Food & Drink » Restaurant Review

There’s very little that shakes, or stirs, at Ivanhoe Village's restobar Stir

Immovable feast

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The playground antics at 1409 N. Orange Ave. in Ivanhoe Village have seen yet another restaurant (Nova) stumble off the merry-go-round and yet another (Stir) hop on. I don't mean to kick sand in the face of Stir, but after the post-Brian's Diner failures of Elliot's Public House and Nova Scratch Kitchen, offering a remarkably similar experience doesn't seem to be the tack to take for success.

Sure, the classic rock (and classic rock art) lends a more casual mien to the restaurant, but otherwise very little has changed, and change may be key to Stir's survival. It needs an antidote to the toxic same old-same old. Ivanhoe Village deserves a true destination restaurant, and this space has all the potential. How about a refresh (of the already recent refresh) of the interior? Or changing the concept from "Classic American" to modern Peruvian? No? Less food, more liquor? Tapas? Tacos?

OK, enough with the off-the-cuff restaurant consulting and on to Stir's food. It's of the standard gastropub variety – that is, the fare doesn't necessarily disappoint, but doesn't particularly excite either. Two starters came highly touted by our server, and we were quite taken by the pretty pork-cheek puff pastry ($8) posing atop a pool of cheek jus. It's flaky, fetching and full of flavor, but served at room temperature, it tended to lose some of its luster. The other – canoe-cut marrow bones ($17) with bleu cheese and sautéed mushrooms – sat atop black napkins (why?) on a plate with pickled radish and pickled green beans. Most of the marrow, unfortunately, had melted, resulting in an oil-slicked mess, likely the result of over-roasting. The price wasn't exactly commensurate with quality, either – not when you can get the best roasted Cowart Ranch beef marrow with oxtail and fig marmalade at the Pharmacy for $1 more.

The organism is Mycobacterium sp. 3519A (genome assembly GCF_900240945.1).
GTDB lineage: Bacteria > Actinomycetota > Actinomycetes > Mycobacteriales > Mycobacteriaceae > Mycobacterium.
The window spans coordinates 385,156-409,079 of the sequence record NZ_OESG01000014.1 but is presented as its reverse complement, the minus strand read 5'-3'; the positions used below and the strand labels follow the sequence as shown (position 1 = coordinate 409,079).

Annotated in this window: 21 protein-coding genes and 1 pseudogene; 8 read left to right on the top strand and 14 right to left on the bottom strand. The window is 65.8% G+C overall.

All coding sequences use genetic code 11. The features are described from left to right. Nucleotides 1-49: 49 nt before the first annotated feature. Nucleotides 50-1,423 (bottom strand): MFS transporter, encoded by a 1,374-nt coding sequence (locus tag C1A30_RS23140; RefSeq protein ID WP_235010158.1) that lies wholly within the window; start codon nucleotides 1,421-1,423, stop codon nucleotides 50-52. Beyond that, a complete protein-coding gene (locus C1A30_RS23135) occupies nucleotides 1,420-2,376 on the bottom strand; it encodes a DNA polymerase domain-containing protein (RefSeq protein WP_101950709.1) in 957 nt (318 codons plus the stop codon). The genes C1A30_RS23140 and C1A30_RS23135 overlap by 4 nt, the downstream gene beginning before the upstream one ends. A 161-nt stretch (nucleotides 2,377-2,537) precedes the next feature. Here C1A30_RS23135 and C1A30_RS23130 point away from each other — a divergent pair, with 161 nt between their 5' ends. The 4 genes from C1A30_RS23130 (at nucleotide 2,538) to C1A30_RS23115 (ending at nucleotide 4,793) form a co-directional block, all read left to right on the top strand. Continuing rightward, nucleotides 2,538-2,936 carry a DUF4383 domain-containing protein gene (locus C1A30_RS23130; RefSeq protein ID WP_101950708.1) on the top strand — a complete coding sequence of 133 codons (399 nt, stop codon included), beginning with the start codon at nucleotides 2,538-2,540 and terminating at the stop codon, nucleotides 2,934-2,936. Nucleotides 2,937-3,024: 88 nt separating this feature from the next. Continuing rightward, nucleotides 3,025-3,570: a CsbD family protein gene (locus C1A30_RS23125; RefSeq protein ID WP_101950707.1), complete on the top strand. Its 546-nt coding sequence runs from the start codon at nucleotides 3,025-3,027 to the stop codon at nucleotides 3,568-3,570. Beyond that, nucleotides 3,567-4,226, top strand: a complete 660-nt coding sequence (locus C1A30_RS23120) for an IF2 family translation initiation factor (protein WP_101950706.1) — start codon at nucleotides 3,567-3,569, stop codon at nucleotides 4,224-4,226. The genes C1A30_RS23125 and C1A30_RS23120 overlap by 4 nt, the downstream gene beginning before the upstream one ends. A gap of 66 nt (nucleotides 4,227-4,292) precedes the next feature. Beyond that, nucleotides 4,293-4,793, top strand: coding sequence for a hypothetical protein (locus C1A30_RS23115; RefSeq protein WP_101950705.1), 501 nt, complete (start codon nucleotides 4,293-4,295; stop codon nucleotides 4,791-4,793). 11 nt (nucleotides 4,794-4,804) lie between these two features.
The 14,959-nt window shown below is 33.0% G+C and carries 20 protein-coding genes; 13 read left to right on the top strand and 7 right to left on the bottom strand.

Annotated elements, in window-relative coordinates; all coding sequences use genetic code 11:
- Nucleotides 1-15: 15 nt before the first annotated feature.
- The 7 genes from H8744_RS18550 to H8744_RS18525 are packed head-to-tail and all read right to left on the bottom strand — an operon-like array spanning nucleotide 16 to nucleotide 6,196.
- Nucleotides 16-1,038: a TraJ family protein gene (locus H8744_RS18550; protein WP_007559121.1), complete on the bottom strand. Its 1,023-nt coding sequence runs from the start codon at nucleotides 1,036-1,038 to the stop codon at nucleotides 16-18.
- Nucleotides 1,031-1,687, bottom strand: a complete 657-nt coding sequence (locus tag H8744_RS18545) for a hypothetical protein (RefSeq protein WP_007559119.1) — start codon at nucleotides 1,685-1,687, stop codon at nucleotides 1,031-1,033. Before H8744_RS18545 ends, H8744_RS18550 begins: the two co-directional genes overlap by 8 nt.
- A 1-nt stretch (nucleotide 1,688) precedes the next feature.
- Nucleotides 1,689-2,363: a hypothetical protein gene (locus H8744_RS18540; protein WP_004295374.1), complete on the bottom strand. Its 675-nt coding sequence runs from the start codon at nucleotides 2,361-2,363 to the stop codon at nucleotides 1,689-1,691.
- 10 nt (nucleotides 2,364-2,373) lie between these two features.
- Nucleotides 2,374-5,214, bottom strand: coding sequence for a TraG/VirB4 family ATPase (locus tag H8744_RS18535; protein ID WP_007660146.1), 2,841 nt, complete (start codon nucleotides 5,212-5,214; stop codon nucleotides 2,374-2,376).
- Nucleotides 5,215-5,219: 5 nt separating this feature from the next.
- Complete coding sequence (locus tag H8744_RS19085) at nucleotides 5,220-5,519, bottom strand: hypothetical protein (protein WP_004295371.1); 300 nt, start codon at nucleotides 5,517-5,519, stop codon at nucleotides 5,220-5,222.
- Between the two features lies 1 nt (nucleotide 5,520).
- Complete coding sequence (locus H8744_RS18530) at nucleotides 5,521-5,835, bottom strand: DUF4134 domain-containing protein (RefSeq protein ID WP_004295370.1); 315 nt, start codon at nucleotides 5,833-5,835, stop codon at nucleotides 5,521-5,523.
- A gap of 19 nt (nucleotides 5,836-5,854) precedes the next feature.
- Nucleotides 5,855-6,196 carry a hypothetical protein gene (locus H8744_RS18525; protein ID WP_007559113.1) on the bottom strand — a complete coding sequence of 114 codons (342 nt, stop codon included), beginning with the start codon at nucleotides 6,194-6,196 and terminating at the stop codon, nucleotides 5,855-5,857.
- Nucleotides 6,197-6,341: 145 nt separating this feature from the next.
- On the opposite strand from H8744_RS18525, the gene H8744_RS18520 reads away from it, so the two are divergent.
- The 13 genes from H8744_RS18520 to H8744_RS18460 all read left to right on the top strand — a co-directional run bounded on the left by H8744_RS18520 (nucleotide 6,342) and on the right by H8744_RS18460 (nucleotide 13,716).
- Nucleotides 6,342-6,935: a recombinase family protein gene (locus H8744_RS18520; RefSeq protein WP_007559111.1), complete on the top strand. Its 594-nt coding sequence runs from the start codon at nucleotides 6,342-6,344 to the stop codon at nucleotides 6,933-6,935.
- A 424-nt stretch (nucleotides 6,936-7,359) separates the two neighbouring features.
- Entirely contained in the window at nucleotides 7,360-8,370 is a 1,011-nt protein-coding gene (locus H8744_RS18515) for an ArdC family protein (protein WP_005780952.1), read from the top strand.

Were the strips of coulotte steak seasoned more, the blackjack salad ($18) could make a winning lunchtime, or dinnertime, decision. The spring mix is fresh, the red and yellow cherry tomatoes plump, the onions caramelized, and the cheese dressing bleu. The resto-ubiquitous short ribs ($23), braised in stout and glazed with a subtly sweet cherry 'cue sauce, were absolutely proper. So were the purple fingerling potatoes, but the heavily breaded asparagus spears? Umm, no. And def no when the asparagus is stringy.

No such issue with the sous-vide bone-in pork chop ($20), though it was a little dry even with a shellac of apple-cider gastrique. Smoky collards and cheesy stone-ground grits give the dish a Southern charm. There's a bit of that charm in the towering banana-chocolate cake ($6) as well, and it's worth dropping by the restaurant at night to sample the sweet along with a digestif out on the patio.

There's an idea – an aperitif and digestif bar! At the very least, it'd give the joint a defining feature because, as it stands, the restaurant only works if you like your meal staid, not stirred.